The Unicorn Scale: The Bisexual

By Jennie Roberson

January 01, 2019


Well hey there, readers! Yes, I know that is far more casual than the way Jane Eyre would write to her readership, but that’s not my style. I’m no Bronte. I’m a California girl who has to remind herself not to wear flip-flops to meetings. That level of laid-back bleeds into everything, including my writing style. But it seems to serve me well enough. So. Hey there!

Today we are focusing on the new Hulu series The Bisexual (2018), a drama originally broadcast on Britain’s Channel 4 to great acclaim. This drama focuses on the life of Leila (Desiree Akhavian, who also created the series), a Middle Eastern woman living in modern London and reeling from a breakup. When her girlfriend Sadie (Maxine Peake) proposes to her and Leila proposes a break instead, each character goes on a surprising journey. For another great bi story by Desiree Akhavian check out her movie Appropriate Behavior.

As with pretty much all of my reviews, there will be SPOILERS, so please heed that very clear heads up. Oh, and if this is your first time around these parts and you have no idea what I mean by the scale metric, please feel free to give the original article a perusal here.


First and foremost, while Leila may be confused about her burgeoning sexuality, she’s still not afraid to use the word. And neither is the series, since it’s literally the title. So that is nicely ticked off the list right from the jump.

Really, though, there was so much to love and identify with through the season with Leila. She has awkward sex. She has to work through a lot of internalized biphobia, which comes out both in hiding her own desires and explaining why her lesbian identity is hard to let go of since she fought so hard for it. And she makes believable mistakes in her foray into bisexuality. She is totally a messy bi, and that doesn’t mean she isn’t smart or capable. She is just figuring things out when she never really had a model for seeing what bisexuality looks like. I truly felt for Leila while she explained why she always thought of the bisexual orientation as a pejorative and invalid one, because that was so much of my experience growing up and going through my 20s. Especially since the cadre of lesbians she runs with are very biphobic, and her straight acquaintances/love interests don’t always understand, and now think she is just straight. And while being queer is initially a conflict for Leila, she works through a lot of that and works on untangling her internal demons around the idea of queerness. And that is something I rarely see on TV, if ever. And definitely not as the crux of a story.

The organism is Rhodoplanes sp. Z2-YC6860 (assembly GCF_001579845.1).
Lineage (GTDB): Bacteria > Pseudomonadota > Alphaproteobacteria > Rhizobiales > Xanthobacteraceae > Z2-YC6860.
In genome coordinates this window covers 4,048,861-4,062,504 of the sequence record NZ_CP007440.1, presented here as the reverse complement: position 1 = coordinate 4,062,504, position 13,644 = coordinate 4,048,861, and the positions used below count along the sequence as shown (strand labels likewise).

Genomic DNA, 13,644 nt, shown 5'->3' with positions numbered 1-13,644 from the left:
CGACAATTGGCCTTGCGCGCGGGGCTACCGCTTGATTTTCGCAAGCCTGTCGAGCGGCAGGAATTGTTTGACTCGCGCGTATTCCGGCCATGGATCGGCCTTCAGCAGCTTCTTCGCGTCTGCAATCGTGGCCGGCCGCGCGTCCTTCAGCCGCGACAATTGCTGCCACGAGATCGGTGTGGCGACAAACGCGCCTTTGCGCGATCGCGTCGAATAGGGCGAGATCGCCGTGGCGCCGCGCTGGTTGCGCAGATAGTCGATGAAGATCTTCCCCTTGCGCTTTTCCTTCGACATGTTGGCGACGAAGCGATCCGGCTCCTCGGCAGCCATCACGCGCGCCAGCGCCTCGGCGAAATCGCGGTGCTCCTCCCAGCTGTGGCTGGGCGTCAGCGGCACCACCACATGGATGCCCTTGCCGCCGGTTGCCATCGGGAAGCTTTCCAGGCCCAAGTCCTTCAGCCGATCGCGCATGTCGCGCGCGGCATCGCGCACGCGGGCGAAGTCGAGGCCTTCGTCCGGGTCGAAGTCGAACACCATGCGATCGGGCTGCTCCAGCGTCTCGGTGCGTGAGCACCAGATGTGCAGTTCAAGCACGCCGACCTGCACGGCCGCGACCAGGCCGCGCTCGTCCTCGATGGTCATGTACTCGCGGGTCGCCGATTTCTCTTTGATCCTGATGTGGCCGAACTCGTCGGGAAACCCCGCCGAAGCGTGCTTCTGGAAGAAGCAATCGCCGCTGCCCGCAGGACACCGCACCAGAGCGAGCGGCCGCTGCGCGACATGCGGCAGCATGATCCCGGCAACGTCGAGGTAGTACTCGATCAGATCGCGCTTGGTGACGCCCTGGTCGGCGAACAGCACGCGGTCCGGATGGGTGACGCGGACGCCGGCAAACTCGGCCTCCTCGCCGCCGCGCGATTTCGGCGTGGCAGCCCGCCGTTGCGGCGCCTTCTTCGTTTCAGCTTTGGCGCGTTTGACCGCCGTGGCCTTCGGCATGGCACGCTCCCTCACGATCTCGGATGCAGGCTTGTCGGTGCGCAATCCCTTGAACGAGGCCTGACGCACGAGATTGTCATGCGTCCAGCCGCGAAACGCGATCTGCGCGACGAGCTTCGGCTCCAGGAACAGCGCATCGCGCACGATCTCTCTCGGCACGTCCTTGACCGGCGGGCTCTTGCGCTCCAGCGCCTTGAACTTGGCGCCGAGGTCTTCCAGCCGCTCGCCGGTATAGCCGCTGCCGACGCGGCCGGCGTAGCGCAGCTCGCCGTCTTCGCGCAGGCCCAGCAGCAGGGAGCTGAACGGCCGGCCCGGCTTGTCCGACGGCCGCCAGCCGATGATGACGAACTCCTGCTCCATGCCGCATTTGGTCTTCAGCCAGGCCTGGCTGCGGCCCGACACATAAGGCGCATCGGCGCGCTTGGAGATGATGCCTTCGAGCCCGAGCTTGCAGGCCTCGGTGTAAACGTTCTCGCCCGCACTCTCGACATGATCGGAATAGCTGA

I also love how The Bisexual likes to turn our expectations on their heads. After her breakup, Leila moves in with a straight flatmate, Gabe (Brendon Gleeson). Romantic conventions would lead us to think that he will be Leila’s new male paramour, but that idea is quickly nipped in the bud. And I love that, both as a literate audience member and a writer, because the narrative kept surprising me. That doesn’t happen often.

Gabe and Leila

Also, there are people of color all over this story, including lead Akhavan; it is nice to see a London that actually reflects some of its actual demographics and isn’t a Richard Curtis movie (much as I love his stuff).


This is not a perfect show by any stretch. It takes a few episodes for the show to find both its pacing and tone, which can be tricky for some viewers since it straddles the genres of drama and comedy, which makes it a bit awkward to enjoy at first blush. And not all of the characters are likeable – Gabe is sleeping with one of his students, that same student also blows hot and cold, and other characters make hurtful moves and use overly harsh words. But they also felt very realistic, like I could run into any of them at a store or bar in London. So the verisimilitude of the characters softens their edges a bit. It doesn’t make them palatable all the time, but really, who is, at the end of the day?


While The Bisexual wobbles from time to time, it brings bi+ representation to the screen in a mostly realistic way – especially since not everyone realizes they are queer while they are in high school. There were moments my heart seized with recognition as Leila explored and talked about her sexuality, and that is enough for me to recommend it to anyone who is struggling – or anyone who remembers what that experience was like.

four unicorns


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